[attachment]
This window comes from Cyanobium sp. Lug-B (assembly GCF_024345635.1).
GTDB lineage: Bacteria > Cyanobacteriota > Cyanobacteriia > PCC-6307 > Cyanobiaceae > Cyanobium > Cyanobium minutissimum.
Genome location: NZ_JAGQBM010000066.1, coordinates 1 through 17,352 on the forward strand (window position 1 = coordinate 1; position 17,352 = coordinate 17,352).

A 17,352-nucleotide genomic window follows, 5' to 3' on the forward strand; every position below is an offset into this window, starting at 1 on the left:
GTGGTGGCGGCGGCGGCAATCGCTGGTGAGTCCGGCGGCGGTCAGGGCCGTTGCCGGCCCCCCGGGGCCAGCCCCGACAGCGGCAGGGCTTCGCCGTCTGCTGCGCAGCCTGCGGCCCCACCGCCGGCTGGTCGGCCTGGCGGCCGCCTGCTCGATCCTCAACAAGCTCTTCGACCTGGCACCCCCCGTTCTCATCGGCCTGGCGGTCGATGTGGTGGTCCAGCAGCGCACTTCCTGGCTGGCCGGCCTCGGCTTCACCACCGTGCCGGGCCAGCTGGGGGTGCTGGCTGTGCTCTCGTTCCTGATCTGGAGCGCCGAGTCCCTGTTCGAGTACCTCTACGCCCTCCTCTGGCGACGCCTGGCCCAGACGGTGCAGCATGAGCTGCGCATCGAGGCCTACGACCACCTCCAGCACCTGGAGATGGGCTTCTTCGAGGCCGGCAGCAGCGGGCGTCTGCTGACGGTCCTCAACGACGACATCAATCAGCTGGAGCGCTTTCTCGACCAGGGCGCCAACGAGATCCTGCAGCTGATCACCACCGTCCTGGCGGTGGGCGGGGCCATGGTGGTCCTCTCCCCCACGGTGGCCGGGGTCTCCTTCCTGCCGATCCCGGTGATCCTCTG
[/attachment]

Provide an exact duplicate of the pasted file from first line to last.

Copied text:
This window comes from Cyanobium sp. Lug-B (assembly GCF_024345635.1).
GTDB lineage: Bacteria > Cyanobacteriota > Cyanobacteriia > PCC-6307 > Cyanobiaceae > Cyanobium > Cyanobium minutissimum.
Genome location: NZ_JAGQBM010000066.1, coordinates 1 through 17,352 on the forward strand (window position 1 = coordinate 1; position 17,352 = coordinate 17,352).

A 17,352-nucleotide genomic window follows, 5' to 3' on the forward strand; every position below is an offset into this window, starting at 1 on the left:
GTGGTGGCGGCGGCGGCAATCGCTGGTGAGTCCGGCGGCGGTCAGGGCCGTTGCCGGCCCCCCGGGGCCAGCCCCGACAGCGGCAGGGCTTCGCCGTCTGCTGCGCAGCCTGCGGCCCCACCGCCGGCTGGTCGGCCTGGCGGCCGCCTGCTCGATCCTCAACAAGCTCTTCGACCTGGCACCCCCCGTTCTCATCGGCCTGGCGGTCGATGTGGTGGTCCAGCAGCGCACTTCCTGGCTGGCCGGCCTCGGCTTCACCACCGTGCCGGGCCAGCTGGGGGTGCTGGCTGTGCTCTCGTTCCTGATCTGGAGCGCCGAGTCCCTGTTCGAGTACCTCTACGCCCTCCTCTGGCGACGCCTGGCCCAGACGGTGCAGCATGAGCTGCGCATCGAGGCCTACGACCACCTCCAGCACCTGGAGATGGGCTTCTTCGAGGCCGGCAGCAGCGGGCGTCTGCTGACGGTCCTCAACGACGACATCAATCAGCTGGAGCGCTTTCTCGACCAGGGCGCCAACGAGATCCTGCAGCTGATCACCACCGTCCTGGCGGTGGGCGGGGCCATGGTGGTCCTCTCCCCCACGGTGGCCGGGGTCTCCTTCCTGCCGATCCCGGTGATCCTCTG